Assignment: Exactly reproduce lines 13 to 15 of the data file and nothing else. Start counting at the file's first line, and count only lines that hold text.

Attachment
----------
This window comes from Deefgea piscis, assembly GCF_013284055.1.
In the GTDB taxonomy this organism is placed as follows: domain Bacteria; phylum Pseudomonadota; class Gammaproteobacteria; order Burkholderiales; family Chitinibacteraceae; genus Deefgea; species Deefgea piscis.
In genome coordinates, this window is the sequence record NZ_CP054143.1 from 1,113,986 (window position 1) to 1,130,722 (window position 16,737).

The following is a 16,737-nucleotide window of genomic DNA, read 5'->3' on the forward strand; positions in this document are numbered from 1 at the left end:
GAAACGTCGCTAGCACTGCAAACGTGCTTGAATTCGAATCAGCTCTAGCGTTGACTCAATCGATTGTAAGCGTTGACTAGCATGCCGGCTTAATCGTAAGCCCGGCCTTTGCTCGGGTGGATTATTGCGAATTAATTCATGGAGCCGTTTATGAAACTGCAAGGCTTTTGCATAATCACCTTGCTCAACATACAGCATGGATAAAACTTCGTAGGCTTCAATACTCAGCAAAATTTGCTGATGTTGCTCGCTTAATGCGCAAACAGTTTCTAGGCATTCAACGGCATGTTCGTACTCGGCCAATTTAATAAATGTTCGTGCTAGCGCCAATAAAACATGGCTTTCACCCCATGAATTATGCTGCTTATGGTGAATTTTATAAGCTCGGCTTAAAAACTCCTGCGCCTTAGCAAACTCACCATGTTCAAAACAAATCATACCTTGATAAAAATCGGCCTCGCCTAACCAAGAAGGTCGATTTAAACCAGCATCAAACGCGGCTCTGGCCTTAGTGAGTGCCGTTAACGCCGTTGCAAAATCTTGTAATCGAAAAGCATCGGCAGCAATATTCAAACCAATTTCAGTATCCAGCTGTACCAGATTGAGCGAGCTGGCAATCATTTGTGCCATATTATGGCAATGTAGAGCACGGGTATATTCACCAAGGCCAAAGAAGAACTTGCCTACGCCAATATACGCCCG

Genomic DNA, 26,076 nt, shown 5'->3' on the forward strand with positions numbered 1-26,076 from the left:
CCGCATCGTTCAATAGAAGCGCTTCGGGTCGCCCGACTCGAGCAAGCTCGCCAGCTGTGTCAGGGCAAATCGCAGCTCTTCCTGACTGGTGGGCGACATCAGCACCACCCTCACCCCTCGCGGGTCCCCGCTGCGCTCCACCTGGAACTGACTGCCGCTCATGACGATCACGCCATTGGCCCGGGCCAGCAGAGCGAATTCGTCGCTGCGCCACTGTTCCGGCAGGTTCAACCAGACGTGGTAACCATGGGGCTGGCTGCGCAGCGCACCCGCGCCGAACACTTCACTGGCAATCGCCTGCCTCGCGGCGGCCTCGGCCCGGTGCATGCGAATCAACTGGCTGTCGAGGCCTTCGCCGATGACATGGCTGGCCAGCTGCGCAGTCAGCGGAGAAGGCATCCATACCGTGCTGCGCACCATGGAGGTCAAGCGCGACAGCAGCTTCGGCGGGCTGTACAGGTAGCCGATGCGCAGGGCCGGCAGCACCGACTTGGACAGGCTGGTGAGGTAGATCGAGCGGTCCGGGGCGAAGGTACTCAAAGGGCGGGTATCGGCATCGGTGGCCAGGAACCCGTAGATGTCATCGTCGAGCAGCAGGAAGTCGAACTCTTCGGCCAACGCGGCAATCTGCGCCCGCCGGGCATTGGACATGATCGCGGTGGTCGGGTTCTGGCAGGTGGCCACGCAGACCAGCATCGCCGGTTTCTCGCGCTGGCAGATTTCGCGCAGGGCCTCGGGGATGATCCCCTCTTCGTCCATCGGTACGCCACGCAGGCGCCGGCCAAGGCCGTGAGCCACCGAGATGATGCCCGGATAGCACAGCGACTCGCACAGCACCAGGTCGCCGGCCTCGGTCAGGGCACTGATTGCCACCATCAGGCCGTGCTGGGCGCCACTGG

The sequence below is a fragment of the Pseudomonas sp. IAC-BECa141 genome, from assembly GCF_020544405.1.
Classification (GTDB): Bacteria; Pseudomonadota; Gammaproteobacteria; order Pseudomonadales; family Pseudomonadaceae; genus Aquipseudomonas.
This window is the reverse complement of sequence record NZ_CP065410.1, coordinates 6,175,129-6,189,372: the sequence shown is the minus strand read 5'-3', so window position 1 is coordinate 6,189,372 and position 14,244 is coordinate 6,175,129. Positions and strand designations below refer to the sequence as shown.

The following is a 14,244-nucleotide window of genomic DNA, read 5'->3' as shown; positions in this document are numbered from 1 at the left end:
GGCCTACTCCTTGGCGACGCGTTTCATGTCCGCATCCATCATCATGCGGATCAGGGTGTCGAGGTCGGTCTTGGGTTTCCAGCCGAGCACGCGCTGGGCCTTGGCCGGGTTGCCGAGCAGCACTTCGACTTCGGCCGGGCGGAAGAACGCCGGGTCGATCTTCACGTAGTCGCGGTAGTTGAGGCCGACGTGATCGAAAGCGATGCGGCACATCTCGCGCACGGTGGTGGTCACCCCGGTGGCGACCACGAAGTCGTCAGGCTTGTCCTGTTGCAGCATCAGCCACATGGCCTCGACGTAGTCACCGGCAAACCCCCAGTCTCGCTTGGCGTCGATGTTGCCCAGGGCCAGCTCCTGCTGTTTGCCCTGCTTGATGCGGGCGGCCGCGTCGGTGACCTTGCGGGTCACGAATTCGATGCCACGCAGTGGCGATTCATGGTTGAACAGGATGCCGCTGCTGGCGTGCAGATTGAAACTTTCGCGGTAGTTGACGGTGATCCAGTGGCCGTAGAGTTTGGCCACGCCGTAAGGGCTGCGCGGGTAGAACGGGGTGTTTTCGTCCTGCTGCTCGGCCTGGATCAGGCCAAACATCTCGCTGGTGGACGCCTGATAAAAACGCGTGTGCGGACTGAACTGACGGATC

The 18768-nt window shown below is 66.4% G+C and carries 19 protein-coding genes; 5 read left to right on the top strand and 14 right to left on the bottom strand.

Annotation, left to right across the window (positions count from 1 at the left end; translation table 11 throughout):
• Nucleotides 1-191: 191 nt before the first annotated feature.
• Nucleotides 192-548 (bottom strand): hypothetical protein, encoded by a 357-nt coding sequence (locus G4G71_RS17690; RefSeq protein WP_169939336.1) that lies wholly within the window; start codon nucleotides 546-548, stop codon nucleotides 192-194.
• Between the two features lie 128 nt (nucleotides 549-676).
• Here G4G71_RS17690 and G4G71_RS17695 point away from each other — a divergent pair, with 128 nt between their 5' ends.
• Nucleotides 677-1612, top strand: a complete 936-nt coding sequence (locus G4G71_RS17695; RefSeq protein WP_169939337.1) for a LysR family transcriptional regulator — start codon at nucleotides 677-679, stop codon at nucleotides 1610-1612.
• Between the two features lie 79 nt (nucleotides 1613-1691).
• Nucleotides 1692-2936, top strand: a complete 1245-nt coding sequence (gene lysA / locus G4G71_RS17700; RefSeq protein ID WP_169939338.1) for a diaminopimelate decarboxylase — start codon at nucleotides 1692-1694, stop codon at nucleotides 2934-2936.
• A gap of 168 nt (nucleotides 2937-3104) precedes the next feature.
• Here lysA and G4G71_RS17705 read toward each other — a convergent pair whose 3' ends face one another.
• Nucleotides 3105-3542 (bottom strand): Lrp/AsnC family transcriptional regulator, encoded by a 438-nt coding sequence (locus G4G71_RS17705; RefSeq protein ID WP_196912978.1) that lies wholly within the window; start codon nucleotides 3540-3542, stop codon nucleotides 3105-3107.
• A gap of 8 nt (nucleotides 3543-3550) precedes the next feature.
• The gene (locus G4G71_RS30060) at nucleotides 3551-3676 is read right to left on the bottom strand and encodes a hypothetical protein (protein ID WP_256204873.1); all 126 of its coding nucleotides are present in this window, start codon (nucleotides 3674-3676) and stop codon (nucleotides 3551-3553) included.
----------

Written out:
The 18768-nt window shown below is 66.4% G+C and carries 19 protein-coding genes; 5 read left to right on the top strand and 14 right to left on the bottom strand.

Annotation, left to right across the window (positions count from 1 at the left end; translation table 11 throughout):
• Nucleotides 1-191: 191 nt before the first annotated feature.